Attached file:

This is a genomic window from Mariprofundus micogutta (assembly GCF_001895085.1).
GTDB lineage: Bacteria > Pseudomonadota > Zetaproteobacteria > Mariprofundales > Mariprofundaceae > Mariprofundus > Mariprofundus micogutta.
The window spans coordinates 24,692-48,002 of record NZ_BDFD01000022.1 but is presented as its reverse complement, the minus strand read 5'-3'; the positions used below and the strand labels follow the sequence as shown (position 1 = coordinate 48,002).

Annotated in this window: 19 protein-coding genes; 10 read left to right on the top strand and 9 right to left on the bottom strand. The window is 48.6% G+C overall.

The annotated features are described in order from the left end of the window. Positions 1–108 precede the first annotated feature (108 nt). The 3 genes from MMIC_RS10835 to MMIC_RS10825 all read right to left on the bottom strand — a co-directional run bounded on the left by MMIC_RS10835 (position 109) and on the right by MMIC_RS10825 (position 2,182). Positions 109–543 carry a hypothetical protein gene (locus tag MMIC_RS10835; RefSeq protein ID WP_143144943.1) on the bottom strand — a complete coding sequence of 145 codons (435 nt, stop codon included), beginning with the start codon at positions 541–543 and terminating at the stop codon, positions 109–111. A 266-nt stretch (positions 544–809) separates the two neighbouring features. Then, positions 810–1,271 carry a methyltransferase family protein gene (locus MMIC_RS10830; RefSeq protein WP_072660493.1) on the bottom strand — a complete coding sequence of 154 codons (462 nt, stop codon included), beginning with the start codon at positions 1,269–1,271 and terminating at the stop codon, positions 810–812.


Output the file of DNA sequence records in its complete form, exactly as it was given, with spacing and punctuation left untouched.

This is a genomic window from Mariprofundus micogutta (assembly GCF_001895085.1).
GTDB lineage: Bacteria > Pseudomonadota > Zetaproteobacteria > Mariprofundales > Mariprofundaceae > Mariprofundus > Mariprofundus micogutta.
The window spans coordinates 24,692-48,002 of record NZ_BDFD01000022.1 but is presented as its reverse complement, the minus strand read 5'-3'; the positions used below and the strand labels follow the sequence as shown (position 1 = coordinate 48,002).

Annotated in this window: 19 protein-coding genes; 10 read left to right on the top strand and 9 right to left on the bottom strand. The window is 48.6% G+C overall.

The annotated features are described in order from the left end of the window. Positions 1–108 precede the first annotated feature (108 nt). The 3 genes from MMIC_RS10835 to MMIC_RS10825 all read right to left on the bottom strand — a co-directional run bounded on the left by MMIC_RS10835 (position 109) and on the right by MMIC_RS10825 (position 2,182). Positions 109–543 carry a hypothetical protein gene (locus tag MMIC_RS10835; RefSeq protein ID WP_143144943.1) on the bottom strand — a complete coding sequence of 145 codons (435 nt, stop codon included), beginning with the start codon at positions 541–543 and terminating at the stop codon, positions 109–111. A 266-nt stretch (positions 544–809) separates the two neighbouring features. Then, positions 810–1,271 carry a methyltransferase family protein gene (locus MMIC_RS10830; RefSeq protein WP_072660493.1) on the bottom strand — a complete coding sequence of 154 codons (462 nt, stop codon included), beginning with the start codon at positions 1,269–1,271 and terminating at the stop codon, positions 810–812.